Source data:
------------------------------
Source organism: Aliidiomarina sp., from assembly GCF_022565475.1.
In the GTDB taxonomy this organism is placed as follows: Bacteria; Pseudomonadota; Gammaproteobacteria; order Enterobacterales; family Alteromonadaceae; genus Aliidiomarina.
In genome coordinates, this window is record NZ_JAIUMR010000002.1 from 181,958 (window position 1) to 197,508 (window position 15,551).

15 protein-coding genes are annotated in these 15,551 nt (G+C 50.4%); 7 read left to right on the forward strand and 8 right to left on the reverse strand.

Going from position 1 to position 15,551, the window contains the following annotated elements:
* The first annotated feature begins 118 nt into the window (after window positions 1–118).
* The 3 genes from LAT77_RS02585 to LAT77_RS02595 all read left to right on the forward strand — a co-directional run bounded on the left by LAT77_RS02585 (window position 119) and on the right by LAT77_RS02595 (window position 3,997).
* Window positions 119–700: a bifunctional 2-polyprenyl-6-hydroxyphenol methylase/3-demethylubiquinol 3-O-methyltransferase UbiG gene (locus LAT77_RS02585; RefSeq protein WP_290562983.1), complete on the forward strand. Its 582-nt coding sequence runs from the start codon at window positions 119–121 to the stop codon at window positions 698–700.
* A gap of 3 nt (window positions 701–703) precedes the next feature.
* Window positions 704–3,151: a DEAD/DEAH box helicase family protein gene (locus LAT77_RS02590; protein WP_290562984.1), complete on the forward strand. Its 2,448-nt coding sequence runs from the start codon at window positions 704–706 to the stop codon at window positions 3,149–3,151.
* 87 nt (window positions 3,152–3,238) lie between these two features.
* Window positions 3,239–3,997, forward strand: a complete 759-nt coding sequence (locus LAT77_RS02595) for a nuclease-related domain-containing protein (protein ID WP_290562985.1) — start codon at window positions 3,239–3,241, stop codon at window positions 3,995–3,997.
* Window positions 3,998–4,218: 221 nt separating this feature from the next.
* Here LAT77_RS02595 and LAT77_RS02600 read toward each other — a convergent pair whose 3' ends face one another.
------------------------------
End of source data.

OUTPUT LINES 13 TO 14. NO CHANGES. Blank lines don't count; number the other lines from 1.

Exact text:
* Window positions 3,998–4,218: 221 nt separating this feature from the next.
* Here LAT77_RS02595 and LAT77_RS02600 read toward each other — a convergent pair whose 3' ends face one another.